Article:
Understanding our nation
FOR ALMOST 90 YEARS, Canadian Geographic has shone a light on the wonder of Canada’s nature and history. The magazine launched long before Canadians watched television, surfed the web or held a smartphone in the palm of their hands. And yet, while the technologies we use have changed, the publication’s core mandate hasn’t: informative, compelling, fact-based journalism about the people and places that make our country so remarkable. I love Canadian Geographic and it’s an honour to be guest editor for this issue. As Canada’s Minister of Environment and Climate Change, I’m focusing my editorship on many of the topics that our government and the magazine care deeply about: climate action, protecting Canada’s nature and wildlife, and reconciliation with Indigenous Peoples. In past issues, Canadian Geographic has done groundbreaking work. They’ve highlighted solutions to the crisis of our rapidly warming world, profiled incredible female explorers and surveyed the rich tapestry of Indigenous languages in Canada. These are the stories I know Canadians are interested in, and stories I am proud to help tell in an engaging way. In the following pages, you’ll read about amazing people and places from coast to coast to coast. You’ll learn about an excellent initiative called the Indigenous Guardians program (page 38), see startling images of the impacts of climate change on Canada’s landscape (page 56) and learn from scientists across our land who are researching endangered species such as caribou and the beluga whale (page 44). You will also read our interview with journalist and author Tanya Talaga, whose powerful story of the dark legacy of residential schools in northern Ontario, Seven Fallen Feathers, won the 2018 RBC Taylor Prize for literary nonfiction (it’s a must-read). And finally, you can read our conversation with author and artist Douglas Coupland, who some call the voice of Generation X (my generation!), the title of his first book. Right now, through his Vortex exhibit at the Vancouver Aquarium, he is the voice of our oceans, screaming out for waters unspoiled by plastic pollution. We live in a special country. Clear blue lakes dot the Canadian Shield, thick swaths of forest cover the boreal region, and in the West, the snow-capped Rocky Mountains jut skyward along the Continental Divide. Along all three coasts we are surrounded by an endless expanse of deep oceans. These are spaces that Indigenous Peoples have called home for millennia, and spaces that continue to support us today. They have sustained hunting and agriculture, nurtured towns and cities, and provided a backdrop for the story of our country. Catherine Mckenna reviews layouts of this issue with (right to left) COO and publisher Gilles Gagnier, editor-in-chief Aaron Kylie and creative director Javier Frutos.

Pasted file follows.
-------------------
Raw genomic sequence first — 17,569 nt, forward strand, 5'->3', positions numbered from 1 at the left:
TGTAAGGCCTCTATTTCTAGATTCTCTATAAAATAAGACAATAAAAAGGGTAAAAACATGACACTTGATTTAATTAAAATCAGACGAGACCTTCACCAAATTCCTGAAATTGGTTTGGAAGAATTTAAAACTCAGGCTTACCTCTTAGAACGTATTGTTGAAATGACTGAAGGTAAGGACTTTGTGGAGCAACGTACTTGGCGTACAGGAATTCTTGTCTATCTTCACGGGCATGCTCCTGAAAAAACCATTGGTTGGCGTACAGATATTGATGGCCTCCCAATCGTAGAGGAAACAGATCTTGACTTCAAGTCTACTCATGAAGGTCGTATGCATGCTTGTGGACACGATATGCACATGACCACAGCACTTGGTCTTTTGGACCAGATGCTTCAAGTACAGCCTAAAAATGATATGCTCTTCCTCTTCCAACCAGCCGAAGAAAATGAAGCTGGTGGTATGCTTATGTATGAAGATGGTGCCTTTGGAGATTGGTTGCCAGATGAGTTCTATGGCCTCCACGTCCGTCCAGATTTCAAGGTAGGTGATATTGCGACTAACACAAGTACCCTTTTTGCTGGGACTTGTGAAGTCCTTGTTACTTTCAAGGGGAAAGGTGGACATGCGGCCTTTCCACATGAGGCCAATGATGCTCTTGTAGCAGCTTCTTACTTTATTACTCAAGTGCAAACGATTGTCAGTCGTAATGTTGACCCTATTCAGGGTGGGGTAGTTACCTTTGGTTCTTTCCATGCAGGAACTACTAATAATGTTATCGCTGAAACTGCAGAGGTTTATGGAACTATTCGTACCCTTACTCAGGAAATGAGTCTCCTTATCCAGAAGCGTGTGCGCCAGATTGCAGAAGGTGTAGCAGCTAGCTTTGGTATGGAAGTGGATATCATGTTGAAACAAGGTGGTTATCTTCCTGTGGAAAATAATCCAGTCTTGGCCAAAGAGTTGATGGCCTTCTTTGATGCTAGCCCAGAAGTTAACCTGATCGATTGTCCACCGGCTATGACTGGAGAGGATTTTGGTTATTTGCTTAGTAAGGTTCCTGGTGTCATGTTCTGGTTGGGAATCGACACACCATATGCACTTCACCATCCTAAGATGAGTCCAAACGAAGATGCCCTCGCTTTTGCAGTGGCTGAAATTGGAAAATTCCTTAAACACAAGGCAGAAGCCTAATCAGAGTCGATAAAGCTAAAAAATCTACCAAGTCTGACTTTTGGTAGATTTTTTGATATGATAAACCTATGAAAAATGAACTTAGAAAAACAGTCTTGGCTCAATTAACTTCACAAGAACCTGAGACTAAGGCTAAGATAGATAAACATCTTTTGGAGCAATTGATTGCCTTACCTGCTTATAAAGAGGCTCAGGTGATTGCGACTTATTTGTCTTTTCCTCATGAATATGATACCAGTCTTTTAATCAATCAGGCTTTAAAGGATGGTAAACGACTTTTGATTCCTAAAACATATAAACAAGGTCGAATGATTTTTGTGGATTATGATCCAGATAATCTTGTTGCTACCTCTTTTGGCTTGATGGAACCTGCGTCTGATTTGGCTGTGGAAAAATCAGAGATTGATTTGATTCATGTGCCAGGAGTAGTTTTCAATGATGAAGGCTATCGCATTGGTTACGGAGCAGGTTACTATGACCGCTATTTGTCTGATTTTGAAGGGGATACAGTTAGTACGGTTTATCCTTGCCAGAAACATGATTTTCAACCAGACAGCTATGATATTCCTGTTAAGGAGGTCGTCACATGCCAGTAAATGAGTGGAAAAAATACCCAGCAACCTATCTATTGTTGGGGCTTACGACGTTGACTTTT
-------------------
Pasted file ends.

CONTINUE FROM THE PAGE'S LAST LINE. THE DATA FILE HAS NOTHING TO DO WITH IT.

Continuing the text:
Today, the story of this nation continues, yet with new realities. Climate change is transforming our society. Glaciers are receding, storms and fires are becoming more powerful, and in the Arctic, rising temperatures are transforming the way Inuit have lived for generations. It’s because of the beauty of our land and the urgency of this problem that Canadians must act, in big and small ways, to improve the sustainability of our communities. And it’s why, as an advocate for Canada’s natural and historical heritage, I believe the more appreciation we have of our country, the better. Canadian Geographic gives us stories that help us better understand our nation. Through balanced and rigorous reporting, and with a team of some of Canada’s most talented journalists, the magazine is an indispensable institution with an ability to illuminate, educate and inspire. I couldn’t be more excited to share with you the ideas and hard work that went into this issue. So, take a moment and enjoy! — Catherine Mckenna